We’ve nearly reached the “dog days” of August, only about a year too early.
In a regular election year, there is a pause, a deep breath taken after both parties have concluded their conventions and presented to America their nominees. Apart from rabid devotees of one man or one woman, most citizens with voting histories lie back and wait. There is a tendency to relax for just a few more weeks before squatting down in the sand and pulling apart the bones discovered on a plateau somewhere that will (or won’t) indicate whom to choose, which way to go.
In 2015, this lying back and waiting may be dubbed “The Big Pause.”
Which, after all, is what the Republican National Committee envisioned. It wanted time to winnow the field and then to triumphantly present their candidate by spring of next year with their party united and in no doubt about their man or woman. They wanted to be able to have a front runner for six months, a machine that could destroy any and all late challengers.
They may get their wish. Or maybe not. Mr. Trump’s presence in the lists, at least at this moment when he is being treated “fairly,” has decimated the best laid plans. Polling as far ahead as he is – whether or not the respondents to the pollsters are having fun or are deadly serious – The RNC has its overwhelming personality on whom they may be able to count for the rest of the year. Do they want him?
Answers to that question are legion. The “old guard” most certainly does not. “The rest of the party – youth, middle-aged, rich, richer, or richest – are threatening to upend the powers that be. Not to mention the “man in the street” who is clearly enamored of straight talk, anger, ego, and a complete lack of knowledge about governance of any kind. Trump is more than a wild card. He’s a wild child. Used to getting his way, unused to criticism, flexible to a degree that makes his party uneasy. He’s a child to whom no parent ever said “no.”
So, incidentally, is Scott Walker. Full of bravado and never having been disciplined or caught lying about picking up gum off a store counter, Walker comes across as a smart aleck who thinks he’s cute, and who is the one kid in his gang you can count on to blame someone else for his failures. Worse, he is a man without a sense of history. Whether he’s going after the labor movement which was born in Wisconsin or the state’s really excellent system of higher education, and which incidentally, is fiscally sound in addition to being highly regarded, Walker prefers to juggle, throwing $250 million into the air as a tax cut or using it (in a smooth reverse) to build a new sports stadium in Milwaukee. It’s all the same to him. The figure – 250 million – can be moved hither and yon and end up probably not being spent in any fashion on whatever he’s been promoting. Even better, he has neither international know-how nor military knowledge. So, like Trump, Walker’s way – uninformed though it is – becomes a matter of ego and we, as citizens, are left on the sidelines to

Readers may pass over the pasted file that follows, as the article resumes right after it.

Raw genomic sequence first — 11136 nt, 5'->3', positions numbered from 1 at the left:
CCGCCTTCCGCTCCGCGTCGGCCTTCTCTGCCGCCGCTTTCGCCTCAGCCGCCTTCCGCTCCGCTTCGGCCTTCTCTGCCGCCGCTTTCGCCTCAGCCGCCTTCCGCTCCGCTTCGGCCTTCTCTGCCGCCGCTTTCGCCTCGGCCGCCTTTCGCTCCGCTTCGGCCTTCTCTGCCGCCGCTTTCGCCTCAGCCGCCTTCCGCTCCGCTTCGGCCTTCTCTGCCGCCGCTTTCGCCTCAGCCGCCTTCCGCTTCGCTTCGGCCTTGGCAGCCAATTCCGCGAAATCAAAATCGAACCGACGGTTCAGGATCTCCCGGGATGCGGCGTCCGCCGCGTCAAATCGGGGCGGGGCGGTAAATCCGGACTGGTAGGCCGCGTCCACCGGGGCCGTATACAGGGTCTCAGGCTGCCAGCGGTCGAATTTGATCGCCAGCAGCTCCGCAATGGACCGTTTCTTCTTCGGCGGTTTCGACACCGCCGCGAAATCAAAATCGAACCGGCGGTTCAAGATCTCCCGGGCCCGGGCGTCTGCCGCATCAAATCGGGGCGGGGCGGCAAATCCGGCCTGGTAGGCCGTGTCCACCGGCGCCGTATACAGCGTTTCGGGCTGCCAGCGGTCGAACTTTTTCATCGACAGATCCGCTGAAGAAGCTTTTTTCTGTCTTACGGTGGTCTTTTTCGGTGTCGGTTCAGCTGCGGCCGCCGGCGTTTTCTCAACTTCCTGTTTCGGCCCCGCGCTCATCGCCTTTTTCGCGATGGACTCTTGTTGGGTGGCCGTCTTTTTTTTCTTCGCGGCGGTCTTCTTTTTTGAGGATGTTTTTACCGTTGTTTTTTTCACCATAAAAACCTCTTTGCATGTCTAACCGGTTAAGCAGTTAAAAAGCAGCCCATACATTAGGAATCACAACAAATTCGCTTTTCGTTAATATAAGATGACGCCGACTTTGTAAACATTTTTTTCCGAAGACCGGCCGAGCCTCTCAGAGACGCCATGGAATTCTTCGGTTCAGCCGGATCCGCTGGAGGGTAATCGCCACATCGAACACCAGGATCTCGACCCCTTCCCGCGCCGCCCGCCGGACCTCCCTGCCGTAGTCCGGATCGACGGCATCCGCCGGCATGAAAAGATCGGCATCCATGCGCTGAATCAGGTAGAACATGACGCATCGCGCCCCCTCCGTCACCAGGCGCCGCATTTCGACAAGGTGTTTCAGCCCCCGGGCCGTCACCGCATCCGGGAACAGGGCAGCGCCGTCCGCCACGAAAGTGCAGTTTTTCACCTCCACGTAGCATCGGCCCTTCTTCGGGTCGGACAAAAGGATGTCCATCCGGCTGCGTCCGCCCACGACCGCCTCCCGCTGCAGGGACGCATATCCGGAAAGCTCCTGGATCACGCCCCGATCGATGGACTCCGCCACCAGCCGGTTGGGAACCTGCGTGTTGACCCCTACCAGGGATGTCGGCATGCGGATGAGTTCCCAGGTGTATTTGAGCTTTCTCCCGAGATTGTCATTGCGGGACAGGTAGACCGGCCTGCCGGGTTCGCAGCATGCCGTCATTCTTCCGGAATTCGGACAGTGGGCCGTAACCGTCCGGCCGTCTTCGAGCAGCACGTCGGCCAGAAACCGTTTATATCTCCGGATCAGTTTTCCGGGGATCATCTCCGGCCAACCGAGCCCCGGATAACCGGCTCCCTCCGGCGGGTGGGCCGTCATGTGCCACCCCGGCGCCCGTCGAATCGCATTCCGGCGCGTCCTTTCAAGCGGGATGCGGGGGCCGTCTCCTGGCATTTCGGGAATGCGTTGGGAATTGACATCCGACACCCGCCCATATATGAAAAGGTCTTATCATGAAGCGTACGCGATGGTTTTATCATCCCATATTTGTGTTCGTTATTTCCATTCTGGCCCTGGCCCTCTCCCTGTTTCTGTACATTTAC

watch another president learn on the job. This is not a happy scenario.
Nor would it be with Ted Cruz. A nakedly ambitious man with neither foreign policy experience nor military sense, a man of no consequence in the Senate where he is not highly regarded although he can be dangerous to the nation (see his efforts to close down the US government), Cruz is hiding behind evangelicism, a curious posture for an astonishingly well-educated man. But it plays well on the hustings. Caught in the glare of a question he cannot answer, Cruz falls back on God, his father’s history, his own love of Jesus. Cruz is the epitome of an opportunist who has bullied his way into a vacuum in the Republican Senate, much as the late Joseph McCarthy did in the fifties. Chances are everything that Cruz says is as accurate as what McCarthy tried to sell.
And what of the “adult” Jeb Bush? Here’s the guy the establishment depended on and who, for the life of himself, cannot hold it together. One day he performs well, the next he’s at a total loss. Should he uphold his brother’s “pre-emptive war” philosophy, or criticize it? Can he step aside from his once-popular “Core values curriculum” in schools for changes that need to be made, or will he stand pat on his record? Did he actually preside over a Florida miracle, or was he lucky as hell to get in and get out before 2008?
Where Bush is different from his competition is his reluctance to learn to speak in the manner voters apparently now want to hear: loud, brash, self-centered, as full of truth as it is of lies?
Ben Carson, adept or not, needs to awaken. Chris Christie has the patter down perfectly, but suffers a bit from behaving like Willy Stark in “All the King’s Men.” Santorum is washed up. Carly Fiorina is clearing her throat, raising her volume, and may be able to siphon off base votes, which hurts the RNC rather than helps it. Lindsey Graham who is quick-witted and sly is also boring. He may have expertise on military committees, but little else to recommend him.
We could go on. But we don’t know even now whether the field is still open to other new candidate/ nominees or not.
The “dog days” serve a useful purpose. We can all lie in the grass and roll around in the sunshine, waiting to see what happens, or who rises to the top.
This week the Republicans swarm the Iowa State Fair. They’re all still sculpted in butter.